A couple of metres from death

By Nicolás Sánchez Sepúlveda @nico_s.sepulveda

When safety wasn’t a priority, and a couple of metres was all that stood between life and death, a quick decision saved the life of Juan Ramón Sepúlveda.

Juan Ramón, a Chilean professional rally driver in the 70s, was born in Valparaiso but at a young age moved and grew up in Peñaflor.

One of the most difficult things about racing in the 70s was the lack of safety.

“To begin with the helmets and seat belts were not as good as they are now, and there were no rules about the clothes,” Juan Ramón said.

The materials of the helmets have changed a lot through the years, in the 70s most of the helmets were made of fiberglass while today’s ones are made of carbon fibre.

The seatbelts used to be a four-point seatbelt, while today’s ones are a six-point harness seat belt, adding two extra straps between the legs.

In the 70s in Chile there wasn’t much requirement of what clothes the racers were meant to use, most of the competitors raced with casual clothes such as jeans and jackets.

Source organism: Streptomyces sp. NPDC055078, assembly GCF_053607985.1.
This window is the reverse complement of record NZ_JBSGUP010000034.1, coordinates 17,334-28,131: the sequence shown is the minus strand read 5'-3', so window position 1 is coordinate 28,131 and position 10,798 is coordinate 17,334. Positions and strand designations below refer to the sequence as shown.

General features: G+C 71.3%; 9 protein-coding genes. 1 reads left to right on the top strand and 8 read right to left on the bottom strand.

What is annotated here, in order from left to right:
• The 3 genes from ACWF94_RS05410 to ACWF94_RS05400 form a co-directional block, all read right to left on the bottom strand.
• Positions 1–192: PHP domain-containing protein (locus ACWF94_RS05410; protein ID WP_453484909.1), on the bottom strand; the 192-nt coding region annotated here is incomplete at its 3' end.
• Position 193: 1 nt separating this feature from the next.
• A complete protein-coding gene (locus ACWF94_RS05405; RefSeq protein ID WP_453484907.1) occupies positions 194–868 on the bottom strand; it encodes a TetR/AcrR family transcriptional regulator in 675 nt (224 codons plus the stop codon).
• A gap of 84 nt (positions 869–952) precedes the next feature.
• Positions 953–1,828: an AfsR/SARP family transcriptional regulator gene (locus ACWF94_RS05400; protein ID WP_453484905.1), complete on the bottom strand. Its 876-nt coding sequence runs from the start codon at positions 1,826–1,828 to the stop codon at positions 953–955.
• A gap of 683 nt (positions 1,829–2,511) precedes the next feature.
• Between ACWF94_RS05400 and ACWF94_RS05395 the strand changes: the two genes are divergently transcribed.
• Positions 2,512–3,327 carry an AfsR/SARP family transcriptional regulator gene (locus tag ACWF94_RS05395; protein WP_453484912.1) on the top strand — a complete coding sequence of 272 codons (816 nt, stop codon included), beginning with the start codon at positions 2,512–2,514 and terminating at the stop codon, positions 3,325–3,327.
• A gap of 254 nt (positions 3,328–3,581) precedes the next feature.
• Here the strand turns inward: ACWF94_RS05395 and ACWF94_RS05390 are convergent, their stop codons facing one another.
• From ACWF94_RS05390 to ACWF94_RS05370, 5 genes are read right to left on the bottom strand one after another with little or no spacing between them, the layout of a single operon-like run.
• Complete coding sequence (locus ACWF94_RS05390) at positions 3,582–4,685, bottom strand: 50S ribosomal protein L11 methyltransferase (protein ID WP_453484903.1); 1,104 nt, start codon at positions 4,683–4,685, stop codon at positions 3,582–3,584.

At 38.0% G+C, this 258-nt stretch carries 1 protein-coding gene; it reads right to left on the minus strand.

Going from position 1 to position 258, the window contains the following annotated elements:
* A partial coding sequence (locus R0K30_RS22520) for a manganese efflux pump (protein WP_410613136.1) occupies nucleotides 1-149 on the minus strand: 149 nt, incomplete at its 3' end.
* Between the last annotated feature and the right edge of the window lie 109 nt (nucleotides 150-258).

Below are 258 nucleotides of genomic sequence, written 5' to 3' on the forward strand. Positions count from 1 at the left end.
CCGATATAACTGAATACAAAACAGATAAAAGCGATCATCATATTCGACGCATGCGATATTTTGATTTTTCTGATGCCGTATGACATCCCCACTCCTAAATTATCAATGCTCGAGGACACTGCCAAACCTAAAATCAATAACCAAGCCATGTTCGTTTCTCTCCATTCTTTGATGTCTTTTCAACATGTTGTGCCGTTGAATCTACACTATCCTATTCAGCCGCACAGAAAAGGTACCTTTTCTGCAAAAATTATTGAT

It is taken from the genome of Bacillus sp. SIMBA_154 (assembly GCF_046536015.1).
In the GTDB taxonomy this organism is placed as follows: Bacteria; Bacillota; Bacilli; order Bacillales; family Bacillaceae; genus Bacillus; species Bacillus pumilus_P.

Now rally drivers use suits made of nomex, a synthetic fiber with heat and flame-resistant features.

When he was asked about his favourite achievement he answered: “I won many races but the one race that I will always remember was a race in Puerto Varas where I finished second without brakes, just using the gearbox to slow down the car.”

That shows great skill, not only being able to race just slowing down the car with the gearbox but being fast enough to finish in the podium is just unbelievable.

Juan Ramón stopped racing when he was only 25 years old.

“I was in a race in Las Vizcachas as a steward,” he said. “I was in a turn after a hill and two cars were driving really close almost touching each other so I thought that the spot where I was, was a bit dangerous so I decided to move a couple of metres.

“A couple of minutes later both cars came out of the circuit to where I used to be, five spectators died.

“At that moment I thought that if this wasn’t my time, the next one will.”

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